A Conversation with Hellion’s Ann Boleyn – HuffPost 10.29.14

Mike Ragogna: Ann, you are closely associated with the term “speed metal” since, well, you invented it. You’ve been a major KROQ personality, you owned the New Renaissance Records label, you’re an icon for women’s empowerment, and your group Hellion released a double disc — not a single disc — anthology, To Hellion And Back. Oh, and your latest release is the new Karma’s A Bitch project. It seems like you’ve got achievement issues.

Ann Boleyn: Necessity is the mother of invention. When you find yourself backed up against the wall, you have a choice to make. Are you going to start complaining? Or, are you going to take action and try and make things better? It’s as simple as that.

MR:Karma’s A Bitch is being called a “mini-album.” First of all, why did you take that approach and what was it like working with Ken Scott? What did he bring to the mix that made the process different or enhanced?

AB: Hellion first worked with Ken Scott in 1985. In the 1980s, musicians came together in a recording studio and it was the producer’s job to capture the magic moments. Today, however, most bands create their albums on home computers without the live interaction of the musicians. When we started work on Karma’s A Bitch, it was very important to Hellion to capture the spirit of the musicians performing together, as opposed to simply emailing music files over the computer. Ken Scott was the perfect person to help. Recording in a traditional studio is expensive. We decided we’d rather have five songs that were recorded in the traditional way, than have a full length album recorded on a computer. Ken Scott helped by bringing out the best performances out of everybody.”

MR: What are you looking for out of the writing/recording process these days that differs from the early days? Do you miss those early days?

AB: I prefer the “old-school” process of having live musicians in a recording studio. While technological innovations are a good thing, there is no substitute for the magic that occurs when a group of like-minded people are playing music at the same time.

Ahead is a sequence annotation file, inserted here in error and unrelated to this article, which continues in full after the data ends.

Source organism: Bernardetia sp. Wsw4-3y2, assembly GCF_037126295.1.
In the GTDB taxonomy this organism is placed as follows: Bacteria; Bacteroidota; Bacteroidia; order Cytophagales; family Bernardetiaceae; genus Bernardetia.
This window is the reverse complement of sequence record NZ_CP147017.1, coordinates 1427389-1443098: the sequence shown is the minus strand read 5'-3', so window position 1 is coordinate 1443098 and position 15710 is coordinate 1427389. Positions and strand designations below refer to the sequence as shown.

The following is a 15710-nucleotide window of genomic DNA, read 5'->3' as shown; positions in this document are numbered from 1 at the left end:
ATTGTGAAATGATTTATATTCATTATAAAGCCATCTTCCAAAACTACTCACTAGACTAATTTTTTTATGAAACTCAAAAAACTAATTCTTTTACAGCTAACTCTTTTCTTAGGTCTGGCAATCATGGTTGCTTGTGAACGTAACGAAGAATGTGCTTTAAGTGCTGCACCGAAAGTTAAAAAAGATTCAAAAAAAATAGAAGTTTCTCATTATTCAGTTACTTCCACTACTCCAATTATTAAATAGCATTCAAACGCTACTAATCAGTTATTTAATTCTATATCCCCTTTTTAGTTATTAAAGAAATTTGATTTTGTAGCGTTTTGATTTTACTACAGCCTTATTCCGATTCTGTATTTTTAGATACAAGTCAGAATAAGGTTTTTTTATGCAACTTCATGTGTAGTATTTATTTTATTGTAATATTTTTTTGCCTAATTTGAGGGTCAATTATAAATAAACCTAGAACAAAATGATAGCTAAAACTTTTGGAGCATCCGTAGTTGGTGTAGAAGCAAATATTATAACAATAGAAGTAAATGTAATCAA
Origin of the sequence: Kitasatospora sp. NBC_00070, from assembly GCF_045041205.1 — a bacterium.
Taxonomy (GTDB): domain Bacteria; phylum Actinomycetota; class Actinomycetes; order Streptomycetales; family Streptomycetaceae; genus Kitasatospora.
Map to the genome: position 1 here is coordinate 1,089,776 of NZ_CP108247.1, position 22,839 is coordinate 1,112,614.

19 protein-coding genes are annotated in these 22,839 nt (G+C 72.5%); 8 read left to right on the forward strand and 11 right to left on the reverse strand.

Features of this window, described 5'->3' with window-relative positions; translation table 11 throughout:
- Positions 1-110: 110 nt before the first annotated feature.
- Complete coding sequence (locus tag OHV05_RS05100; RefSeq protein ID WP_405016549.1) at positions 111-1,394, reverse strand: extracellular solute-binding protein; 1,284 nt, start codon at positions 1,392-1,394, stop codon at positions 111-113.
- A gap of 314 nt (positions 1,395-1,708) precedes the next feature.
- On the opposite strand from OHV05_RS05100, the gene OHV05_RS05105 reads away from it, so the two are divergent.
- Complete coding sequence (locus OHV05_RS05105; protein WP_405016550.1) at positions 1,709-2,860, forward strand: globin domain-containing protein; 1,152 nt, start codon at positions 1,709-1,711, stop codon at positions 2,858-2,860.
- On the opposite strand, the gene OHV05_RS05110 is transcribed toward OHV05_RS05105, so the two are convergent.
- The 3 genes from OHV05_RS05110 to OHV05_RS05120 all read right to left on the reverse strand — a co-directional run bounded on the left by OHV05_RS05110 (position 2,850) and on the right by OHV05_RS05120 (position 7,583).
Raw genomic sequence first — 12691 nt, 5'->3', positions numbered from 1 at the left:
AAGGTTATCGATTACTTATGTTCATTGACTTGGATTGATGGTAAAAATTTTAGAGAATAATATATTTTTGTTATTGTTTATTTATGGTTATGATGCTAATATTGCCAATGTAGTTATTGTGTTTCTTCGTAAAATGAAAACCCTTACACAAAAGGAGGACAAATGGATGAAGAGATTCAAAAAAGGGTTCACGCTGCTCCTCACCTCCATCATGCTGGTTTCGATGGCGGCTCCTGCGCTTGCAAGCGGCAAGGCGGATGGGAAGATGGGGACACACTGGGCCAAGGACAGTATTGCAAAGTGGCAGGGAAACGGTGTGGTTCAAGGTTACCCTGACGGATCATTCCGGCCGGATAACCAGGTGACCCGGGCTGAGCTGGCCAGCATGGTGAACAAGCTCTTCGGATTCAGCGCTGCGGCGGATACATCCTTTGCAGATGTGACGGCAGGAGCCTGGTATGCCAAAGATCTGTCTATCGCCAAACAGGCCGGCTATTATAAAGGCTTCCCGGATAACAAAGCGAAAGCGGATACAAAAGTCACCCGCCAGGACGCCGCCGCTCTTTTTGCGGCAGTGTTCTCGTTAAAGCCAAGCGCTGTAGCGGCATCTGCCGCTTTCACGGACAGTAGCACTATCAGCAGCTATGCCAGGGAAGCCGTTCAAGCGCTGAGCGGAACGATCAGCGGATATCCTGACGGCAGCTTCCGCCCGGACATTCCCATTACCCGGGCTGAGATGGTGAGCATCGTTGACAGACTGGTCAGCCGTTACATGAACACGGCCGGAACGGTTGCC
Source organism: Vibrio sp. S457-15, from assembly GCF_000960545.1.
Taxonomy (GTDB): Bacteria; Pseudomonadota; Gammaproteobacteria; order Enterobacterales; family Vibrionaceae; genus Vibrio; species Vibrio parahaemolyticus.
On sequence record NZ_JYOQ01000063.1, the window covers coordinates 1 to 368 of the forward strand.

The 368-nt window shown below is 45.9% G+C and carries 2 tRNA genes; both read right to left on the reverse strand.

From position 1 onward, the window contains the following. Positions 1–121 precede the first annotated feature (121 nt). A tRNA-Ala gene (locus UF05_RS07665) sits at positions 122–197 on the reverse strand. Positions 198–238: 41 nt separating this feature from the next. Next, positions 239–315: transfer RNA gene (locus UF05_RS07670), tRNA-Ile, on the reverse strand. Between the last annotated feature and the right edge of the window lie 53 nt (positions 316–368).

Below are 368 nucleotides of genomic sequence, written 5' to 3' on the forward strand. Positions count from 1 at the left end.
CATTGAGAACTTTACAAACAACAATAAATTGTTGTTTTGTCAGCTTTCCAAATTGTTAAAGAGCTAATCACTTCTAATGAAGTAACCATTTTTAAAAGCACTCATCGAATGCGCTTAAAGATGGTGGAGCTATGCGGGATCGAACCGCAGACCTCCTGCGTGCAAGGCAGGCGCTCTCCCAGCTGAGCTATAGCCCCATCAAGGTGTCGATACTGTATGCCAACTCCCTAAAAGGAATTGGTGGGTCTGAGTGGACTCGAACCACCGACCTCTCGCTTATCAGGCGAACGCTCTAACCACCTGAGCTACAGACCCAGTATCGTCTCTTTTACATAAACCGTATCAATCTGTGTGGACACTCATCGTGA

MR: Where do you think Hellion fits in the history of metal? What do you think is its significance and what separates it from other bands?

AB: When Hellion started in 1982, most music business people in the US viewed female-fronted heavy rock or metal bands as nothing more than a gimmick. I remember being asked, “So exactly what is it that Hellion does? Do you come on stage in lingerie? Do you blow-up TVs? Are you available for fun and games after the show?” Early on, we were approached by Ed Leffler, who managed Van Halen. Ed said that before he’d manage Hellion, that I would have to agree to breast enhancement surgery, bleach my hair, fix my teeth, fire our guitarist because he as too tall, and to perform pop-rock music that was written by outside writers. These demands were typical of the offers and we received. Despite the ’80s stereotypes and sexism, Hellion eventually moved forward by performing outside the US and by signing a record deal outside the USA. Later, when we couldn’t get a record deal in the USA, I formed my own record label, New Renaissance Records.”

MR: Of course, I was kidding earlier with that list of your achievements, but you’ve been a contributor to the field of music for many years. What drives you and do you take a moment to appreciate the bigger picture and what you’ve done to this point?

AB: I am not a happy person unless I am involved in music. During the periods of time when I had problems with stalkers and could not perform, I was absolutely miserable. Having the opportunity now to tour is something I appreciate very much. I don’t take anything for granted.

MR: At this point, would you and the band ever consider morphing into another kind of music, like incorporating the blues, etc.?

AB: The people who come to see Hellion expect and deserve to hear heavy rock and metal. However, at the same time, its important for every member to have the freedom to explore other styles — myself included. I just received an offer to perform in Europe next year with four other female metal singers, on a tour with a symphony orchestra. However, when it comes to Hellion, metal will always be our main focus.

MR: What advice do you have for new artists?

AB: My biggest career mistakes were caused by my own fear about asking questions. It was not until years later, that I learned that some of the people I considered to be my biggest enemies, were actually my biggest supporters. Likewise, I learned that some of the people who I considered to be my friends, weren’t. If something feels wrong, it is important to go to the source and ask — even if you are afraid of getting the wrong answer.

MR: What’s the tour going to be like?

AB: Hellion has our best line-up ever with Simon Wright — formerly of AC/DC, Dio, and UFO — on drums, Scott Warren — formerly of Dio, Heaven & Hell, Warrant, and Type-O Negative — on keyboards, Greg Smith–formerly with Rainbow, Alice Cooper, Wendy O. Williams, and more — on bass, Maxxxwell Carlisle on lead guitar, and Greg Dolivo — of Rhino Bucket — as our special guest on rhythm guitar. It is an honor to have them in the band. Hellion just completed the first few shows of the tour and it is going really, really well.

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